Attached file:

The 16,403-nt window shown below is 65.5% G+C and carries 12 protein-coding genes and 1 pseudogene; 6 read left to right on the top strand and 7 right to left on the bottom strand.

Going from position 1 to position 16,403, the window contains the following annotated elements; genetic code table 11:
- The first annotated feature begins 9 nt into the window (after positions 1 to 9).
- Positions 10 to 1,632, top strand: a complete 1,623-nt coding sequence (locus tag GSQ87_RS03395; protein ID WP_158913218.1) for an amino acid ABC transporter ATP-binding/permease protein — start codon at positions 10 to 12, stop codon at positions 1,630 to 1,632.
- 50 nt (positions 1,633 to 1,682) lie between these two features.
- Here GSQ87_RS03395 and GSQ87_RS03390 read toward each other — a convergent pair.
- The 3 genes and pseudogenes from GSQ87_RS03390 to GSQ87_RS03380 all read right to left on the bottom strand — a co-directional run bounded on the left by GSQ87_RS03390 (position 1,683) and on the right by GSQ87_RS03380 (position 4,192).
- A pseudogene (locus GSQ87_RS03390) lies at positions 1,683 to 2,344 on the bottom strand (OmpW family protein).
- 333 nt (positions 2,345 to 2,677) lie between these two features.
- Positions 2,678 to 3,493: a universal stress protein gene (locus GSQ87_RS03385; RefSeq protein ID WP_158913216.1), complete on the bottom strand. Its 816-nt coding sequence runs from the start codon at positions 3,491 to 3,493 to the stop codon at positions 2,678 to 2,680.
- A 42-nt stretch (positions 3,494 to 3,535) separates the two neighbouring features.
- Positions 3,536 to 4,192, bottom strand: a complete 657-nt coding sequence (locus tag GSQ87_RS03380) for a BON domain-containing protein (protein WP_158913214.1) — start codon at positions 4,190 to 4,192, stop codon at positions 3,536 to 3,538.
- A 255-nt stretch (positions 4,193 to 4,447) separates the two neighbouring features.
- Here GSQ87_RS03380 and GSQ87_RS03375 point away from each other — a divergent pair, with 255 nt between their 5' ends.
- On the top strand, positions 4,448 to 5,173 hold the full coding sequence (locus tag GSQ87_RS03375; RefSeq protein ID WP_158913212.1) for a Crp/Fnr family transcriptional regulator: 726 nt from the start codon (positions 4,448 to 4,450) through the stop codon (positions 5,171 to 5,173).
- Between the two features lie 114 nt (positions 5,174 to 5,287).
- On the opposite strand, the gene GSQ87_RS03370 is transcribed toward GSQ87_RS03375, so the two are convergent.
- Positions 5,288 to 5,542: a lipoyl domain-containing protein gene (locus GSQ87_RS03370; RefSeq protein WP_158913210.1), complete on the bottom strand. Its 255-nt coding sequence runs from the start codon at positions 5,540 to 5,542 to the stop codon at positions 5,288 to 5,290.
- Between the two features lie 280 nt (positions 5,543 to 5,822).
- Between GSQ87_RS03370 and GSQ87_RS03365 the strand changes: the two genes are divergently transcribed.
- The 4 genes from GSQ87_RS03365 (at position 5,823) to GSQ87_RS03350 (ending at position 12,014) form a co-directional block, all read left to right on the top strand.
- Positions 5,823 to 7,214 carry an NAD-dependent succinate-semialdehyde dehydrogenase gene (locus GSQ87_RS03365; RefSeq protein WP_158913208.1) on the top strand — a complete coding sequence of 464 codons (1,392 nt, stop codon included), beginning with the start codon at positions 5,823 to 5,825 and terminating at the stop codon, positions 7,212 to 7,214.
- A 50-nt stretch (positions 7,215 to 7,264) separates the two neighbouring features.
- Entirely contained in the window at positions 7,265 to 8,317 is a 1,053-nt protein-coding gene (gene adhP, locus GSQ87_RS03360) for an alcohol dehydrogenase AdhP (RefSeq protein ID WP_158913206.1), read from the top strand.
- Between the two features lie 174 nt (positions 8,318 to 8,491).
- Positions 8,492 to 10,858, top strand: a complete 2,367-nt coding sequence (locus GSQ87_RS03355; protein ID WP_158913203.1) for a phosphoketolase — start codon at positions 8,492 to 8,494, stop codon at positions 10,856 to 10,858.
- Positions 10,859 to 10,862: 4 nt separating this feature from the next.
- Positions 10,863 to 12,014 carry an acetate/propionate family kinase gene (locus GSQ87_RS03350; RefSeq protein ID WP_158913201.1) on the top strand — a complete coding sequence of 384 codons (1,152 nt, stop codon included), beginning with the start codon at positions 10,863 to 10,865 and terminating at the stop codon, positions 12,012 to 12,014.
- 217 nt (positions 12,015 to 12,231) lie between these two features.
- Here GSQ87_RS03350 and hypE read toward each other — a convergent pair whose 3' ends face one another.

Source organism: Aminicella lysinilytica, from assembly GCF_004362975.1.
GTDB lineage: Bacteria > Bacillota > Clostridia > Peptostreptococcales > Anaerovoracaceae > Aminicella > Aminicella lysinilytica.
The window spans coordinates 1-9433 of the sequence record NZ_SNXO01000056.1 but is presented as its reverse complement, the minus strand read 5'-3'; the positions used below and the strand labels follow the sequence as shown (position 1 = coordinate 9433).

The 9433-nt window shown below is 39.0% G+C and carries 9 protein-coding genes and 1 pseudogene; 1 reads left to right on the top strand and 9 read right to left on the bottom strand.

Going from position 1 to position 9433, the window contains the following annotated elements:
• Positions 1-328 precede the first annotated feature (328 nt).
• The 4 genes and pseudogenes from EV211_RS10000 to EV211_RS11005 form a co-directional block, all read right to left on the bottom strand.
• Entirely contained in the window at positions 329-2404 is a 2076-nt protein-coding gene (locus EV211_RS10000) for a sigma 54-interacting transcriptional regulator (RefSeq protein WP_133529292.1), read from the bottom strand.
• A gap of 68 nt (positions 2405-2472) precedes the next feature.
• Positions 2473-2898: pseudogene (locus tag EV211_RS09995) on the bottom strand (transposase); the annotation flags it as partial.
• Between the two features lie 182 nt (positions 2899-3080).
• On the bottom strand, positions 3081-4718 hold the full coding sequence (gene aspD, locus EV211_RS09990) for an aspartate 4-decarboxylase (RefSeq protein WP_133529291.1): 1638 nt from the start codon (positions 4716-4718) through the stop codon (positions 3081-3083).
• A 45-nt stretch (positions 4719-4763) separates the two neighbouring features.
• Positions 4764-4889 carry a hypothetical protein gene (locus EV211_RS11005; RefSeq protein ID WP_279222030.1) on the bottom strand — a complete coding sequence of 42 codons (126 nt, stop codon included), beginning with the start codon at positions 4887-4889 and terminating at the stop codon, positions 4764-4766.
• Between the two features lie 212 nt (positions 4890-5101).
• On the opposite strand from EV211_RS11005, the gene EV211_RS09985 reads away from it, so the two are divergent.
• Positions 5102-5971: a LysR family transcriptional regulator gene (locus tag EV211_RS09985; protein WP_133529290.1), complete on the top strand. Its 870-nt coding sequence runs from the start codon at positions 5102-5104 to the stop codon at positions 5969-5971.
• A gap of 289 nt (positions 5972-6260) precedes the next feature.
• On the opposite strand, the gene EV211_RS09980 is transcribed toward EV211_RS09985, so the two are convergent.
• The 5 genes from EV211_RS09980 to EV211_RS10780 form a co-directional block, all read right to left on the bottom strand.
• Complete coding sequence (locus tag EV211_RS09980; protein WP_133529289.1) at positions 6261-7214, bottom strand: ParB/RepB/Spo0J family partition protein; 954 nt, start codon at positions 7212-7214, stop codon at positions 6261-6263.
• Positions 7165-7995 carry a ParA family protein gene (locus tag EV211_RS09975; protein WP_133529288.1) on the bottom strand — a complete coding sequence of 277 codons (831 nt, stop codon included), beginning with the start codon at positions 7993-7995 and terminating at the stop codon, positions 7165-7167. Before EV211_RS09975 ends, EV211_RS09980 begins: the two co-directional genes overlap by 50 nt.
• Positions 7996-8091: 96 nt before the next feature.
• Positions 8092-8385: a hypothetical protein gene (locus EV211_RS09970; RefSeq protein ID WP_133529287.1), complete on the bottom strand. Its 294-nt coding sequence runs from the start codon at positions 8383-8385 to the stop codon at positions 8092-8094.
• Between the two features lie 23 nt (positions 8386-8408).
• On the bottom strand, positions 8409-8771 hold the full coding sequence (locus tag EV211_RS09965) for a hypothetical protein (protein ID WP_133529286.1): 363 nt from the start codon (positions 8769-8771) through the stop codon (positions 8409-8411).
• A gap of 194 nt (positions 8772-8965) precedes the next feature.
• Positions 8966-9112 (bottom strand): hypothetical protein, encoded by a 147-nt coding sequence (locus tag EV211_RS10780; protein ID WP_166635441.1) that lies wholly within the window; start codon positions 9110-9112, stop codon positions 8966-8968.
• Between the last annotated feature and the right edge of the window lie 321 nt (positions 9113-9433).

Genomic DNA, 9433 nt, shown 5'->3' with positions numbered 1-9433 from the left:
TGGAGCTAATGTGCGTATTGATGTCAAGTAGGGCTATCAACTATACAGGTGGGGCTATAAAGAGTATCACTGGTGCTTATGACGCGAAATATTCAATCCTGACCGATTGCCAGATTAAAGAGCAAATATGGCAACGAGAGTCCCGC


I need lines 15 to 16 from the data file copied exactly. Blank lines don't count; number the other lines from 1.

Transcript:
- On the top strand, positions 4,448 to 5,173 hold the full coding sequence (locus tag GSQ87_RS03375; RefSeq protein ID WP_158913212.1) for a Crp/Fnr family transcriptional regulator: 726 nt from the start codon (positions 4,448 to 4,450) through the stop codon (positions 5,171 to 5,173).
- Between the two features lie 114 nt (positions 5,174 to 5,287).